Cleaning his ear, a guest removed the Q-tip and saw that the cotton at the tip had disappeared.
Extracting objects from an ear is a satisfying experience for everyone involved. Over thirty years, I’ve removed ten cotton balls and one bug.
Mostly I remove wax. I’ve done this 110 times. Using a curette, one can scoop it out in seconds. Ear-nose-threat specialists use a curette, but I don’t have the nerve, having seen bloody results from attempts by other GPs. I use a large syringe.
All hotel rooms have an ice bucket. I fill it with warm water and set it on the bathroom sink. Warned they are about to get wet, guests remove expensive clothing, drape a towel over their shoulders, and lean over. After filling the syringe, I pull the ear back, rest the tip just inside the opening, and squirt. Most impactions require a dozen attempts or less. A few specks flowing out herald the great moment, and the plug itself may pause coyly at the opening.
“Get ready for the big show!” I announce before delivering the final spray. Guest invariably recoil with horror as a soggy brown lump, often the size of a kidney bean, flies into the sink.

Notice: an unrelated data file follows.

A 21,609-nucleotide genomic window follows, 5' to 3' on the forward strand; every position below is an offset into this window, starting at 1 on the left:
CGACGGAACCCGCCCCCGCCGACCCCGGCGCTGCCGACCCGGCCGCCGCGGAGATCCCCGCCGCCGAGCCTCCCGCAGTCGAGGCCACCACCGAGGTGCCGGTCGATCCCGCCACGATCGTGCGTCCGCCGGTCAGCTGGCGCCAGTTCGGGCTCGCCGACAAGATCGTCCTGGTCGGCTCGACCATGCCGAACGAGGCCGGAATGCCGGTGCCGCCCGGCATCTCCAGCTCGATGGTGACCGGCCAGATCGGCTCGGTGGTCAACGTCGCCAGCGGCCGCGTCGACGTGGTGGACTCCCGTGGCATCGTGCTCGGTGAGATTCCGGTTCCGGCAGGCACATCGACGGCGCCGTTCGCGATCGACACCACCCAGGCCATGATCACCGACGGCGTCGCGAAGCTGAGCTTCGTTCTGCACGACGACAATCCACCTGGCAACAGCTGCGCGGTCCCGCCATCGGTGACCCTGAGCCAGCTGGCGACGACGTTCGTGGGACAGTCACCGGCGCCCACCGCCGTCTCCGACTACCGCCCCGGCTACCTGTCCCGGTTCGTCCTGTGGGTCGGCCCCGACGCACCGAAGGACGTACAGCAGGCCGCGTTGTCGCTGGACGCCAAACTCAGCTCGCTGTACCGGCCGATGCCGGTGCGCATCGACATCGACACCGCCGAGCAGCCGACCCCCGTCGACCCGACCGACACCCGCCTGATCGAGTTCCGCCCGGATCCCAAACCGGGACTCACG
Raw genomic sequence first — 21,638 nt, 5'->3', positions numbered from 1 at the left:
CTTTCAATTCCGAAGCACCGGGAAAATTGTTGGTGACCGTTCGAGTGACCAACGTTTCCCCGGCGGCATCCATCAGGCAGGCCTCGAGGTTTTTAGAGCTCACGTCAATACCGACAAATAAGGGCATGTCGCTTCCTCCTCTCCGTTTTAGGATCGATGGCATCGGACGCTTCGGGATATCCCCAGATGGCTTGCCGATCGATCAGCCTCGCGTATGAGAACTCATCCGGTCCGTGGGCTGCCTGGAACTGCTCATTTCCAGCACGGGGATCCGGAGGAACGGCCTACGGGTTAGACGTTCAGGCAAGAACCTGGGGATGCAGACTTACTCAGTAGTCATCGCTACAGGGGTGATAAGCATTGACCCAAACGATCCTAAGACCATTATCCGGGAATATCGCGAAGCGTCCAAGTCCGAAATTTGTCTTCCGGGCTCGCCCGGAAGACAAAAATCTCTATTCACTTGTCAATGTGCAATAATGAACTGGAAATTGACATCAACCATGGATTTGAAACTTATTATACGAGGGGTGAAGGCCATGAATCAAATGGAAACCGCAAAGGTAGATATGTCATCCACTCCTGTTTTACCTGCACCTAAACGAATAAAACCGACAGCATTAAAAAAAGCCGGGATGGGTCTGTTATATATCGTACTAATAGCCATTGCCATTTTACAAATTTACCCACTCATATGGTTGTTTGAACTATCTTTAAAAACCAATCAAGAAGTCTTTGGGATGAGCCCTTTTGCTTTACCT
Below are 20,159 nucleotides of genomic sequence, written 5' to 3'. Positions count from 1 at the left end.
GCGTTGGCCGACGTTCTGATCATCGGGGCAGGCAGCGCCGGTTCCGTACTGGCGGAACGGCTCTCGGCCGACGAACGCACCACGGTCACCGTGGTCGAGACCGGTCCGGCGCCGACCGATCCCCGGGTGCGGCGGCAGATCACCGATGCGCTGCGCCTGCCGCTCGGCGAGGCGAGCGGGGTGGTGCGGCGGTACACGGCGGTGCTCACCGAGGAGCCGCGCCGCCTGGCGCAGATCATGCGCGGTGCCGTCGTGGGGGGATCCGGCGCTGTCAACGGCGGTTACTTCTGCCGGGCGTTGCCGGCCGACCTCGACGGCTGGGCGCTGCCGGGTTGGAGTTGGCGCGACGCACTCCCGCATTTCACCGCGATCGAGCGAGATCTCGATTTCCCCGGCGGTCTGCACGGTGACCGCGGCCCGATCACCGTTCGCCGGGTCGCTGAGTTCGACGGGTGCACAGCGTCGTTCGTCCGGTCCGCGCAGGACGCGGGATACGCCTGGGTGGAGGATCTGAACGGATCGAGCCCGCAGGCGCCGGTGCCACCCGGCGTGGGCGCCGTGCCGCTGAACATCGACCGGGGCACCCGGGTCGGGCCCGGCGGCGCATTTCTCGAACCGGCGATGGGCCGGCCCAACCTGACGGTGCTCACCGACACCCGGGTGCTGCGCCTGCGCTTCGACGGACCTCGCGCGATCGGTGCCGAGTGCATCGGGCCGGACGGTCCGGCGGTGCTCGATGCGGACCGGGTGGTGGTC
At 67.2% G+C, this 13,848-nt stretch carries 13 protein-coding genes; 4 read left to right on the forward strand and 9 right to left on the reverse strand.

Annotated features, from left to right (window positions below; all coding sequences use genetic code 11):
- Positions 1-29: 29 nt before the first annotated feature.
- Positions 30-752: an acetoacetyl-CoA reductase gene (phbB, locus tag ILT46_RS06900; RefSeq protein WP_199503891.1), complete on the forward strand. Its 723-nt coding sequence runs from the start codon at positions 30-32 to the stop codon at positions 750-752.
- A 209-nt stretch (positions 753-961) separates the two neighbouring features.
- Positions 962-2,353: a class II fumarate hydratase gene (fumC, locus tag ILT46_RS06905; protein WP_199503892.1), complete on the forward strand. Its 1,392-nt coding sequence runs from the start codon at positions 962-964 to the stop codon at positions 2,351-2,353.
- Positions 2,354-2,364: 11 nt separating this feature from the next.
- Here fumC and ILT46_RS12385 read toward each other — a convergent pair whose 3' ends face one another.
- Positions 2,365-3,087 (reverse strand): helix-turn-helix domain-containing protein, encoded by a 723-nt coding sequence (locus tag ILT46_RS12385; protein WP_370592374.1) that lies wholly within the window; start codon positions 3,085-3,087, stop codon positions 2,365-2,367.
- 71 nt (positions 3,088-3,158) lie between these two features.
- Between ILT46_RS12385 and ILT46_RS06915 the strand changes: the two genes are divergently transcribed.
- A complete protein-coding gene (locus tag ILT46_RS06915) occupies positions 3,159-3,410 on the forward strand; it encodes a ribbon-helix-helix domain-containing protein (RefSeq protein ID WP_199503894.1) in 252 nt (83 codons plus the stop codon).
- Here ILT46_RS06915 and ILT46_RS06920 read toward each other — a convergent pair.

Sometimes I pay a heavy price. Guests who work hard with a Q-tip (a device perfectly designed for pushing wax) confront me with a solid wall of material resting deep inside. Time passes as I refill the bucket and work the syringe. Water drips from the guest. My thumb aches from pushing the plunger. At intervals I stop, either because the guest begs for a rest or to peer inside with my otoscope to check the waxy wall, now glistening but stubbornly immobile. I often joke that when doctors die and go to Hell, they receive a syringe and a patient with an ear sealed with concrete.
During training, doctors learn a rule for procedures that aren’t working (difficult spinal taps, searches for slivers): keep trying. So I persevere, ignoring my throbbing thumb. On two visits, I stopped at the guest’s request. All other ear washes succeeded although a few exceeded fifteen minutes.